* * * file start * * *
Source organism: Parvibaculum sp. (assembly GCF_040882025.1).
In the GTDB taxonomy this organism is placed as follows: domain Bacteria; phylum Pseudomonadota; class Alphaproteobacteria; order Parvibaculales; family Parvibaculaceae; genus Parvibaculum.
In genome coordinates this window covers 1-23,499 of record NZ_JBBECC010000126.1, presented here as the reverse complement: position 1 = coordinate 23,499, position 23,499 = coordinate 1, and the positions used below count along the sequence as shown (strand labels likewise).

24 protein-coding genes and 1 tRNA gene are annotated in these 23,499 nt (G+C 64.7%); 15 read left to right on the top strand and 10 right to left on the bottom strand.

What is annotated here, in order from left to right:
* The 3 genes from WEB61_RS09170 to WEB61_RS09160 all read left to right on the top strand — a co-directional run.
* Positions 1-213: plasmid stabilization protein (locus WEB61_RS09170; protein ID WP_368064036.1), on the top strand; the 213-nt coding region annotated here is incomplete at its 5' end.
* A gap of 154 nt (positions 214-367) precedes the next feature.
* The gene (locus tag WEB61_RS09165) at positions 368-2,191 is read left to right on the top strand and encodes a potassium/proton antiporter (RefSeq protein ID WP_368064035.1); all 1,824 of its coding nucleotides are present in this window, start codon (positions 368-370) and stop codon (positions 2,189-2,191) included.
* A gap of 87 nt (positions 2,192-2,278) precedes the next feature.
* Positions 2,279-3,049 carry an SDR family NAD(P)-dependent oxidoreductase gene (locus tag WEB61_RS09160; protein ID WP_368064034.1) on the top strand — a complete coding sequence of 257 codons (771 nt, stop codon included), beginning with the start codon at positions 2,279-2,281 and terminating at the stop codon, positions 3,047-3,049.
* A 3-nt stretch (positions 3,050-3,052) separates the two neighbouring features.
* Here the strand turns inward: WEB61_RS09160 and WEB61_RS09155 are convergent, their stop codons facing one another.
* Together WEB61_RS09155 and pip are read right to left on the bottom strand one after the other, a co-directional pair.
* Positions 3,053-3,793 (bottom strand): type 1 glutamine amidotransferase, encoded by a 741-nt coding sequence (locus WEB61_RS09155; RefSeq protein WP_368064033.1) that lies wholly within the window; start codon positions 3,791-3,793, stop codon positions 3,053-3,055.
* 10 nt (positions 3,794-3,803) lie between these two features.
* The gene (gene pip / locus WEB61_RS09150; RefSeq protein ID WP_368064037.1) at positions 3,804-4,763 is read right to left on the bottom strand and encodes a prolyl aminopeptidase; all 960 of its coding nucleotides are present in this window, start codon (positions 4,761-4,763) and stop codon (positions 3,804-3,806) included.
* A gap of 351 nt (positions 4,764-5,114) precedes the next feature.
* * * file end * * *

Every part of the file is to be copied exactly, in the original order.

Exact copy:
Source organism: Parvibaculum sp. (assembly GCF_040882025.1).
In the GTDB taxonomy this organism is placed as follows: domain Bacteria; phylum Pseudomonadota; class Alphaproteobacteria; order Parvibaculales; family Parvibaculaceae; genus Parvibaculum.
In genome coordinates this window covers 1-23,499 of record NZ_JBBECC010000126.1, presented here as the reverse complement: position 1 = coordinate 23,499, position 23,499 = coordinate 1, and the positions used below count along the sequence as shown (strand labels likewise).

24 protein-coding genes and 1 tRNA gene are annotated in these 23,499 nt (G+C 64.7%); 15 read left to right on the top strand and 10 right to left on the bottom strand.

What is annotated here, in order from left to right:
* The 3 genes from WEB61_RS09170 to WEB61_RS09160 all read left to right on the top strand — a co-directional run.
* Positions 1-213: plasmid stabilization protein (locus WEB61_RS09170; protein ID WP_368064036.1), on the top strand; the 213-nt coding region annotated here is incomplete at its 5' end.
* A gap of 154 nt (positions 214-367) precedes the next feature.
* The gene (locus tag WEB61_RS09165) at positions 368-2,191 is read left to right on the top strand and encodes a potassium/proton antiporter (RefSeq protein ID WP_368064035.1); all 1,824 of its coding nucleotides are present in this window, start codon (positions 368-370) and stop codon (positions 2,189-2,191) included.
* A gap of 87 nt (positions 2,192-2,278) precedes the next feature.
* Positions 2,279-3,049 carry an SDR family NAD(P)-dependent oxidoreductase gene (locus tag WEB61_RS09160; protein ID WP_368064034.1) on the top strand — a complete coding sequence of 257 codons (771 nt, stop codon included), beginning with the start codon at positions 2,279-2,281 and terminating at the stop codon, positions 3,047-3,049.
* A 3-nt stretch (positions 3,050-3,052) separates the two neighbouring features.
* Here the strand turns inward: WEB61_RS09160 and WEB61_RS09155 are convergent, their stop codons facing one another.
* Together WEB61_RS09155 and pip are read right to left on the bottom strand one after the other, a co-directional pair.
* Positions 3,053-3,793 (bottom strand): type 1 glutamine amidotransferase, encoded by a 741-nt coding sequence (locus WEB61_RS09155; RefSeq protein WP_368064033.1) that lies wholly within the window; start codon positions 3,791-3,793, stop codon positions 3,053-3,055.
* 10 nt (positions 3,794-3,803) lie between these two features.
* The gene (gene pip / locus WEB61_RS09150; RefSeq protein ID WP_368064037.1) at positions 3,804-4,763 is read right to left on the bottom strand and encodes a prolyl aminopeptidase; all 960 of its coding nucleotides are present in this window, start codon (positions 4,761-4,763) and stop codon (positions 3,804-3,806) included.
* A gap of 351 nt (positions 4,764-5,114) precedes the next feature.